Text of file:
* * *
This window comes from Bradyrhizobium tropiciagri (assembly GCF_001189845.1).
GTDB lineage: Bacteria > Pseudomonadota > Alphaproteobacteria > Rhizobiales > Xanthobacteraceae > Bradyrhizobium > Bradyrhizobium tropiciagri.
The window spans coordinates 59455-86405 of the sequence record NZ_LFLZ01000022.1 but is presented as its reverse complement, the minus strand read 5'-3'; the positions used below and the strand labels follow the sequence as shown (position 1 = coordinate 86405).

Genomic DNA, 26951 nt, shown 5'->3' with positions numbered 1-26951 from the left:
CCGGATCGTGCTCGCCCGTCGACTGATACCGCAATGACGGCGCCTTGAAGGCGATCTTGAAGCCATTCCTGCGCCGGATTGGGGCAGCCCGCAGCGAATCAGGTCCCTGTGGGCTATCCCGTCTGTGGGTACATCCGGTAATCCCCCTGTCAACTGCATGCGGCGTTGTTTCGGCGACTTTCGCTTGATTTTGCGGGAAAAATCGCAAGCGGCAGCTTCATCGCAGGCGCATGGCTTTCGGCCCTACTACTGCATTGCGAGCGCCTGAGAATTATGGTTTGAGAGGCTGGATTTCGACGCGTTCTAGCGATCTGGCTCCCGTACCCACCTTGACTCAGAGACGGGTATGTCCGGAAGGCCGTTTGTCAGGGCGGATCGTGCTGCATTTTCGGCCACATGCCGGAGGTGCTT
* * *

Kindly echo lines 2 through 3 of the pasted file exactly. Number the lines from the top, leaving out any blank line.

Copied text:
GTDB lineage: Bacteria > Pseudomonadota > Alphaproteobacteria > Rhizobiales > Xanthobacteraceae > Bradyrhizobium > Bradyrhizobium tropiciagri.
The window spans coordinates 59455-86405 of the sequence record NZ_LFLZ01000022.1 but is presented as its reverse complement, the minus strand read 5'-3'; the positions used below and the strand labels follow the sequence as shown (position 1 = coordinate 86405).